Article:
The fourth industrial revolution is almost here, but is a world still largely shaped by the Victorian era ready for it?
In the last 150 years the UK has lived through three industrial revolutions. The first, and by far the most famous, between 1760 and 1840, was unprecedented in the way it influenced a way of life that remained largely unchanged since medieval times. The second industrial revolution involved the widespread introduction of steel to the UK, early electrification of factories and the introduction of mass production and the production line. The third (or digital) revolution took place towards the latter half of the twentieth century, and saw industry make the switch from mechanical and analogue electronic technology, to digital electronics.
The latter event marked the beginning of the information age in which we now live and so it's fitting that at the imminent onset of the fourth industrial revolution, it has been given a suitably futuristic sounding moniker - Industry 4.0.
The theory behind Industry 4.0 is that it will effectively create what has been called a 'smart factory', which utilises cutting edge technology, including cyber-physical systems, the Internet of things and cloud computing, in order to monitor the physical processes of a factory and make informed, decentralised decisions.
Within these new smart factories, cyber physical systems (controlled or monitored by computer-based algorithms integrated with the internet) create virtual copies of the physical world, in order to communicate with each other, and humans, via the Internet of Things - a relatively recent tech advancement in which everyday objects like fridges, cars and entire buildings have network connectivity, allowing them to send and receive data.
These connected, intelligent products utilise data and create new digital business models that bring computers and automation together in an entirely new way, with computer systems equipped with machine learning algorithms, allowing the system to 'learn' and operate with little input from humans.
For many it may sound like futuristic nonsense but despite the ambitious premise and abundance of technical soundbites, Industry 4.0 is far from science fiction. Most of these digital technologies have been ticking over for some time, but many are not yet ready for application at scale, and not without serious investment on the part of Britain's industrial players. Or indeed without significant government assistance.
To demonstrate the need for significant public sector backing to even begin to deliver on the 4.0 premise, take for example the two recent examples of the Nissan plant in Sunderland and the vast Tata steel complex in Port Talbot, both of whom turned to the UK government for a mixture of financial support and policy assurances when both of their operations ran into problems.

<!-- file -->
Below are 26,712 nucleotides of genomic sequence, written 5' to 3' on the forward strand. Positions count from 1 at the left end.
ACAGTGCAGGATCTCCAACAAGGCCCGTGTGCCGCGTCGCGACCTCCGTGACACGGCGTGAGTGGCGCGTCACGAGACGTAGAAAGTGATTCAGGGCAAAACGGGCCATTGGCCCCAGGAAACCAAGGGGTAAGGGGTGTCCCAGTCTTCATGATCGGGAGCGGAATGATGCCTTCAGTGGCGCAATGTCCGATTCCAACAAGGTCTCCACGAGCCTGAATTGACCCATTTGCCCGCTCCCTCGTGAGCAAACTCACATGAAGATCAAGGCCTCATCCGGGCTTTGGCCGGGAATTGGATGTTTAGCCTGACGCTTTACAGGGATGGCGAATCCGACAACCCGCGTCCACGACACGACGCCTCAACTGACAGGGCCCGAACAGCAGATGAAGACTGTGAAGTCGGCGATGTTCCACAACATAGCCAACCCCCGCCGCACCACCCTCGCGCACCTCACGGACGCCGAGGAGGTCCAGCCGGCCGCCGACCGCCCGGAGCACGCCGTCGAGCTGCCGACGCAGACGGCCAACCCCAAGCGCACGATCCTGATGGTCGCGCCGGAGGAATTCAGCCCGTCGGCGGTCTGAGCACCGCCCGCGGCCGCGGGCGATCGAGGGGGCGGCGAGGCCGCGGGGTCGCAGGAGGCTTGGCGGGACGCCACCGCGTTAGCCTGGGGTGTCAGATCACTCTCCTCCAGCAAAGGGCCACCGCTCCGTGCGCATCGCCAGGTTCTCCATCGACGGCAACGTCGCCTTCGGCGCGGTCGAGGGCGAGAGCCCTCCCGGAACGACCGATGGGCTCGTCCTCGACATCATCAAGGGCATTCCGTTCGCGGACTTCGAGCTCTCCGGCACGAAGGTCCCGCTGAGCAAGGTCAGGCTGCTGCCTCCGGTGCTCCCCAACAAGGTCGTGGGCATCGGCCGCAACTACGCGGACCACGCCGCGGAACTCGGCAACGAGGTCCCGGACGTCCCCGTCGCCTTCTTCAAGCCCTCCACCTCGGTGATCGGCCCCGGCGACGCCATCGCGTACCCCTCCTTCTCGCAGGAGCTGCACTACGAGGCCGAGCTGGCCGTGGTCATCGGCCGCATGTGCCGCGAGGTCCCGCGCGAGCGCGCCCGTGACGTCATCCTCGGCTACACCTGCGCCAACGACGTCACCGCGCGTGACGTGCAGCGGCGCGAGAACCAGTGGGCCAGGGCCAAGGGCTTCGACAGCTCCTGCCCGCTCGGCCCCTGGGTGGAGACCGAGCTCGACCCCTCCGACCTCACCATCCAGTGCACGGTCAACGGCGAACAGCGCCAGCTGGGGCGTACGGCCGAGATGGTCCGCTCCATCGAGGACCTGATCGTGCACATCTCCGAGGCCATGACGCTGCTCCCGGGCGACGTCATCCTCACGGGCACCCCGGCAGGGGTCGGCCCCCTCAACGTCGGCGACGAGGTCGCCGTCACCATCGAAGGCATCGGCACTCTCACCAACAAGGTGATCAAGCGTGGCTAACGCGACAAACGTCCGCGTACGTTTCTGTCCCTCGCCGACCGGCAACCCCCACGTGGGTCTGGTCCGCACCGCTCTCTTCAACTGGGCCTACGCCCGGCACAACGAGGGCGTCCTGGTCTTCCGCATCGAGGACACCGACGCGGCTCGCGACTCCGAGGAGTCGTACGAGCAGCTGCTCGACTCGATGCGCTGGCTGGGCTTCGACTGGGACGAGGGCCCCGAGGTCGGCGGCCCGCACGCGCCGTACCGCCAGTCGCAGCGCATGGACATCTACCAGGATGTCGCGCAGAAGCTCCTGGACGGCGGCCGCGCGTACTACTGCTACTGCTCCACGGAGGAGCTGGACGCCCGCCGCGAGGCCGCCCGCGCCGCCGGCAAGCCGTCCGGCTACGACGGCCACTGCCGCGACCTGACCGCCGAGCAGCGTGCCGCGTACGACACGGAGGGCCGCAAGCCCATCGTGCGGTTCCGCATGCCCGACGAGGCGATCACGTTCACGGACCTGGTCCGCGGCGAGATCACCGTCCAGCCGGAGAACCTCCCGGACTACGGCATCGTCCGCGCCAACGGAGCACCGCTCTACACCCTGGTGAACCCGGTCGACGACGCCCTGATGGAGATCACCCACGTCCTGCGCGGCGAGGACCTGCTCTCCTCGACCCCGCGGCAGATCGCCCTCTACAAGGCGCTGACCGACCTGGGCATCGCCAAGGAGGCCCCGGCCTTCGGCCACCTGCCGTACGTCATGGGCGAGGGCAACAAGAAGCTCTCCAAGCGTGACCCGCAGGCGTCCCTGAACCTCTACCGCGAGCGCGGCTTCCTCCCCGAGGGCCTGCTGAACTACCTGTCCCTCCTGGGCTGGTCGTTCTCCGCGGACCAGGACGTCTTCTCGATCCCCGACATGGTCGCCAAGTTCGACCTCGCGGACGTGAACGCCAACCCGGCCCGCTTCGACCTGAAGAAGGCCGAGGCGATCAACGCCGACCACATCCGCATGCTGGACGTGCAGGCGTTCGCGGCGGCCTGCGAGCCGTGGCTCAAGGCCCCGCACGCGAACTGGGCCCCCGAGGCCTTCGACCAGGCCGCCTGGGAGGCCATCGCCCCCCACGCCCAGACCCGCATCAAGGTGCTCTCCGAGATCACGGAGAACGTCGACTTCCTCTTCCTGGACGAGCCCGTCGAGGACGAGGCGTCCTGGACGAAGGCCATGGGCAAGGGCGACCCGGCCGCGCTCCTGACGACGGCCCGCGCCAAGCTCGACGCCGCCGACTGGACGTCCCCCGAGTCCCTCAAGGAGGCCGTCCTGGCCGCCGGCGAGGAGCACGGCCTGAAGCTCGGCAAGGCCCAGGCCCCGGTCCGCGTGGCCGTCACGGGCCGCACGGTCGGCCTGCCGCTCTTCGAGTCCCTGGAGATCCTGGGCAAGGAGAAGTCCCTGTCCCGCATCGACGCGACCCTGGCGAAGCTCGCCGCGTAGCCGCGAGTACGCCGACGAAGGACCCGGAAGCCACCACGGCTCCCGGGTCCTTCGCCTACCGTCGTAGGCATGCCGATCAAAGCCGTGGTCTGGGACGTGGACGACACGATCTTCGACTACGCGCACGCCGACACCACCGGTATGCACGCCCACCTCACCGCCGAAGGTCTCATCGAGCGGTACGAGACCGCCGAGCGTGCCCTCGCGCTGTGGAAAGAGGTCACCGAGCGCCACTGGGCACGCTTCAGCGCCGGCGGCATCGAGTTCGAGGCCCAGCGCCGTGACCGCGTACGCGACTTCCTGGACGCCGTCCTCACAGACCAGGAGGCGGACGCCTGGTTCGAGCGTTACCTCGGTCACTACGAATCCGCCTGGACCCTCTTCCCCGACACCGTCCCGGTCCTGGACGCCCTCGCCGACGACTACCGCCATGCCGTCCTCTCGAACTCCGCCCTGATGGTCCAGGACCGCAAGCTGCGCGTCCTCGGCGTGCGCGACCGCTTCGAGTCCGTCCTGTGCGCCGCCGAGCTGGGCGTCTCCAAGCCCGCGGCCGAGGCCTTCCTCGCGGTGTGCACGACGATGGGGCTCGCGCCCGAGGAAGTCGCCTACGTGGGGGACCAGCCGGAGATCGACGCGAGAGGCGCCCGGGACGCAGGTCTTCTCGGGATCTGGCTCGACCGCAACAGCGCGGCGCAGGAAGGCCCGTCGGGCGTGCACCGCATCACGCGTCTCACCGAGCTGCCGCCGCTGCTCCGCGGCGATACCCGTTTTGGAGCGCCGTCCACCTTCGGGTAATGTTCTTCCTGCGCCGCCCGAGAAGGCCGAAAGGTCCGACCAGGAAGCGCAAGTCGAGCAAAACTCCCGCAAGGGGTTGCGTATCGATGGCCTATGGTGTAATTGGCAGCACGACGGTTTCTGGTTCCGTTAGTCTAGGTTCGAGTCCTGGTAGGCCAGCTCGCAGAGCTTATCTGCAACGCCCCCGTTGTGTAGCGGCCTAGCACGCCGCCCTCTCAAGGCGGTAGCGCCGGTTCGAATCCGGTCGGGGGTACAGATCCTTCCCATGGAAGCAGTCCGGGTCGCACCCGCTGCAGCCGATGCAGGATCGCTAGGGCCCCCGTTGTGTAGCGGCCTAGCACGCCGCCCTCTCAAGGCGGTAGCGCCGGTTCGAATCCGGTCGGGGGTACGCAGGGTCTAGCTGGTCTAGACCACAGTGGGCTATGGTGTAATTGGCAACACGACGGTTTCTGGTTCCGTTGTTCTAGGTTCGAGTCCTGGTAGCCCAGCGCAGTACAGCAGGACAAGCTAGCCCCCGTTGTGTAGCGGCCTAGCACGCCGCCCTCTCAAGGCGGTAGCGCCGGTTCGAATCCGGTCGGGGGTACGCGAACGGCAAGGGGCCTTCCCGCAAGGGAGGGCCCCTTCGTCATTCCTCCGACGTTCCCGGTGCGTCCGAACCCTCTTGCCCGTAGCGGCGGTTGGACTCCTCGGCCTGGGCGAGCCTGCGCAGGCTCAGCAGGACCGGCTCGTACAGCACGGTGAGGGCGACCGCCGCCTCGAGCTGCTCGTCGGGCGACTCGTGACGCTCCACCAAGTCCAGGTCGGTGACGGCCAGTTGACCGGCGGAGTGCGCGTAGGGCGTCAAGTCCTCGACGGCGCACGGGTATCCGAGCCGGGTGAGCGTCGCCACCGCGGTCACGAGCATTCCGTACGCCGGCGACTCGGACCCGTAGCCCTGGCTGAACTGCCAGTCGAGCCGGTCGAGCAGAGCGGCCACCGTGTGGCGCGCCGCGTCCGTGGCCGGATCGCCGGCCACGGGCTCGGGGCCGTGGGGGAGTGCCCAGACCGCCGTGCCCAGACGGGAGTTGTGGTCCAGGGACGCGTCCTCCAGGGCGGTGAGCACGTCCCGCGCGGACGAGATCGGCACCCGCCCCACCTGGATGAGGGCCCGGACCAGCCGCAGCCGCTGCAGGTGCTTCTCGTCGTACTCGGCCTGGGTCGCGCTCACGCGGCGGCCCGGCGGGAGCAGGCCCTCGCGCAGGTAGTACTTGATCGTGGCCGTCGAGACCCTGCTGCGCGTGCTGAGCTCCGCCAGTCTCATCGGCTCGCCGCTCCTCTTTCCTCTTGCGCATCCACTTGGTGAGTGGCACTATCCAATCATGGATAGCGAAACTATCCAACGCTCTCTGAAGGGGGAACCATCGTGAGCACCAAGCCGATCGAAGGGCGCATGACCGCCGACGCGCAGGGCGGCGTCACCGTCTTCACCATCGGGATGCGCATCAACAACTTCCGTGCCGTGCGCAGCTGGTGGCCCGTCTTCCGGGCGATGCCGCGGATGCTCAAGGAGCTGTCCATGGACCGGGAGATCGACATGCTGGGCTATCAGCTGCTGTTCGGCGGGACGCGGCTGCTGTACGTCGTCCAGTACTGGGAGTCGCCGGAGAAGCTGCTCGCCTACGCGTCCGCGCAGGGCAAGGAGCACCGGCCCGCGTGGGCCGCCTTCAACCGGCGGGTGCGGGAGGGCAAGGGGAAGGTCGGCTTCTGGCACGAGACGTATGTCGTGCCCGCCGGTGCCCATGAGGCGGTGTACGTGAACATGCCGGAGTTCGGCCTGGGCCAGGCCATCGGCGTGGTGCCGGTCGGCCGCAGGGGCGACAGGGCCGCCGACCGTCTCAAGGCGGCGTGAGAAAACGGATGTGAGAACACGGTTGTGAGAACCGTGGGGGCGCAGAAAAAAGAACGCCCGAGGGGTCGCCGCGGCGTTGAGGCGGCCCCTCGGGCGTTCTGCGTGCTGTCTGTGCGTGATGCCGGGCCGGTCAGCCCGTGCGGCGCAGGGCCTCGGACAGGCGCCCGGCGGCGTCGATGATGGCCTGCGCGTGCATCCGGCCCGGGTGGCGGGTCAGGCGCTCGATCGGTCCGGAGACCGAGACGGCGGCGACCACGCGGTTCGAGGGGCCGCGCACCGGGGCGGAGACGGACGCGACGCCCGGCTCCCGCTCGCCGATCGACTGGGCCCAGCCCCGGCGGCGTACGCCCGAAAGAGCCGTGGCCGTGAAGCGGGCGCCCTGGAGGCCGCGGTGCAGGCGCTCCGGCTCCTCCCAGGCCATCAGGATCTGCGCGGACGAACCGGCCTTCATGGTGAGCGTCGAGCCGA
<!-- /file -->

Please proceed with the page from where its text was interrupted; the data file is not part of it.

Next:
So it would be fair to say that our country's SMEs, not to mention our established large scale corporations, will make very little headway in joining the fourth industrial revolution without significant government support. Last year the German government pledged some €500 million to encourage research across academia, business and government into the concept of Industry 4.0. And in the US there exists the Smart Manufacturing Leadership Coalition (SMLC), a NFP organisation funded by $140 million of public-private investments, made up of tech firms, manufacturers, suppliers, government agencies, universities and scientists, all of whom have the common goal of advancing the Industry 4.0 concept.
So what about the UK? A recent report by accountancy and business advisory firm BDO in partnership with the Institution of Mechanical Engineers, found that there isn't enough understanding regarding Industry 4.0 by UK manufacturers.
According to the report only 8% of UK manufacturers have a significant understanding of Industry 4.0, despite 59% recognising that the fourth industrial revolution will have a big impact on their sector.
So clearly there is a fair amount of work to do here and it is likely something that will be high on the agenda of the newly appointed Committee on Economic and Industrial Strategy. But leaving public sector support aside British SMEs have their own work to do in ensuring that their businesses are investing in, and adopting, Industry 4.0 practices. My own firm, an SME manufacturer based in south Wales that makes large diameter plastic pipes for the construction industry, is already making inroads, with investment in early 4.0 framework totalling around £1.1million in the past year alone.
As technological advancement continues to move at unprecedented pace, there's no doubt that traditional industries will need to do all they can to avoid being confined to history. However on a positive note, last year acclaimed General Electric Chairman and CEO Jeff Immelt addressed the company's Minds + Machines conference, a celebration of the industrial Internet of Things, saying that while industry in general may not have seen much reward from the Internet era as yet, in the future they could become bigger users than tech companies or consumers. In fact, Immelt has predicted that in the next fifteen years digital industrial companies will add $15 trillion to global GDP. That's some figure and when the likes of GE are laying out billions in R&D to support their claims, industrialists the world over would be wise to sit up and take notice.
Simon Thomas is the Managing Director of Asset International, a leading manufacturer of Weholite large diameter plastic pipes. Asset International Ltd supplies bespoke designs to the water and construction industries, from surface drainage to foul sewers and inter-process pipework.
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